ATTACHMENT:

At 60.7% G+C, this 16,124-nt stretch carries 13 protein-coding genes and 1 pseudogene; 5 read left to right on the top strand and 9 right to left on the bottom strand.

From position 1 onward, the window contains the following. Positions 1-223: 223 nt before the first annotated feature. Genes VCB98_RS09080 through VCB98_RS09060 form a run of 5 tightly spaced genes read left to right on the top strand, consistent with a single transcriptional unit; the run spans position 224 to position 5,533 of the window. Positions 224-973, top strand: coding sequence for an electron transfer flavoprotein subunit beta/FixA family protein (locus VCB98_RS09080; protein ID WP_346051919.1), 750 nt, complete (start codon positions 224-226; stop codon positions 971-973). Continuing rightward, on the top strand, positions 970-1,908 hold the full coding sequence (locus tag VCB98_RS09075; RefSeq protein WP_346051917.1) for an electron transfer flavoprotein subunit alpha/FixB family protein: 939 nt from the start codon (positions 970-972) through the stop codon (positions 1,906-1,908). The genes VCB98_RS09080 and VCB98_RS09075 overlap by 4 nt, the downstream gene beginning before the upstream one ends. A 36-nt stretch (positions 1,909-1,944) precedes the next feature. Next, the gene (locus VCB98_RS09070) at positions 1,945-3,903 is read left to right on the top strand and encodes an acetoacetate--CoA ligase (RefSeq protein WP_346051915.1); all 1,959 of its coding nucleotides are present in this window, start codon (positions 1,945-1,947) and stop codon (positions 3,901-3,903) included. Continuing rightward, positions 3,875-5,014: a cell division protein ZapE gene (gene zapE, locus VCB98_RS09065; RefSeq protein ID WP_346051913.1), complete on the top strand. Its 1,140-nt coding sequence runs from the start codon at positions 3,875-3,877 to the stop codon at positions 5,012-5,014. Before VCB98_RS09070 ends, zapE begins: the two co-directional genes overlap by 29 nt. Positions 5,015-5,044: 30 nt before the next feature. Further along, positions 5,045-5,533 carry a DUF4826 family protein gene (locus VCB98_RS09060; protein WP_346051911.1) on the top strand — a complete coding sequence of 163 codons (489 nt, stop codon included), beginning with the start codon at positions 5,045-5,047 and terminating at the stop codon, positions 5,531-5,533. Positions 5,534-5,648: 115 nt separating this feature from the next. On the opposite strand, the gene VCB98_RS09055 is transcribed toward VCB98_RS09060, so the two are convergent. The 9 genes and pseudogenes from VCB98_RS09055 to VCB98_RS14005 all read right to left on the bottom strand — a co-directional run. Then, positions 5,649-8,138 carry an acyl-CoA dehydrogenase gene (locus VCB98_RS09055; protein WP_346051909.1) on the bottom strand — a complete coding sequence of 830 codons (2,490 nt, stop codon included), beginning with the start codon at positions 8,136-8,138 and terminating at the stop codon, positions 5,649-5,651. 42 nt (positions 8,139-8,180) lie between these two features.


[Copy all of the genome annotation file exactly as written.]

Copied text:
At 60.7% G+C, this 16,124-nt stretch carries 13 protein-coding genes and 1 pseudogene; 5 read left to right on the top strand and 9 right to left on the bottom strand.

From position 1 onward, the window contains the following. Positions 1-223: 223 nt before the first annotated feature. Genes VCB98_RS09080 through VCB98_RS09060 form a run of 5 tightly spaced genes read left to right on the top strand, consistent with a single transcriptional unit; the run spans position 224 to position 5,533 of the window. Positions 224-973, top strand: coding sequence for an electron transfer flavoprotein subunit beta/FixA family protein (locus VCB98_RS09080; protein ID WP_346051919.1), 750 nt, complete (start codon positions 224-226; stop codon positions 971-973). Continuing rightward, on the top strand, positions 970-1,908 hold the full coding sequence (locus tag VCB98_RS09075; RefSeq protein WP_346051917.1) for an electron transfer flavoprotein subunit alpha/FixB family protein: 939 nt from the start codon (positions 970-972) through the stop codon (positions 1,906-1,908). The genes VCB98_RS09080 and VCB98_RS09075 overlap by 4 nt, the downstream gene beginning before the upstream one ends. A 36-nt stretch (positions 1,909-1,944) precedes the next feature. Next, the gene (locus VCB98_RS09070) at positions 1,945-3,903 is read left to right on the top strand and encodes an acetoacetate--CoA ligase (RefSeq protein WP_346051915.1); all 1,959 of its coding nucleotides are present in this window, start codon (positions 1,945-1,947) and stop codon (positions 3,901-3,903) included. Continuing rightward, positions 3,875-5,014: a cell division protein ZapE gene (gene zapE, locus VCB98_RS09065; RefSeq protein ID WP_346051913.1), complete on the top strand. Its 1,140-nt coding sequence runs from the start codon at positions 3,875-3,877 to the stop codon at positions 5,012-5,014. Before VCB98_RS09070 ends, zapE begins: the two co-directional genes overlap by 29 nt. Positions 5,015-5,044: 30 nt before the next feature. Further along, positions 5,045-5,533 carry a DUF4826 family protein gene (locus VCB98_RS09060; protein WP_346051911.1) on the top strand — a complete coding sequence of 163 codons (489 nt, stop codon included), beginning with the start codon at positions 5,045-5,047 and terminating at the stop codon, positions 5,531-5,533. Positions 5,534-5,648: 115 nt separating this feature from the next. On the opposite strand, the gene VCB98_RS09055 is transcribed toward VCB98_RS09060, so the two are convergent. The 9 genes and pseudogenes from VCB98_RS09055 to VCB98_RS14005 all read right to left on the bottom strand — a co-directional run. Then, positions 5,649-8,138 carry an acyl-CoA dehydrogenase gene (locus VCB98_RS09055; protein WP_346051909.1) on the bottom strand — a complete coding sequence of 830 codons (2,490 nt, stop codon included), beginning with the start codon at positions 8,136-8,138 and terminating at the stop codon, positions 5,649-5,651. 42 nt (positions 8,139-8,180) lie between these two features.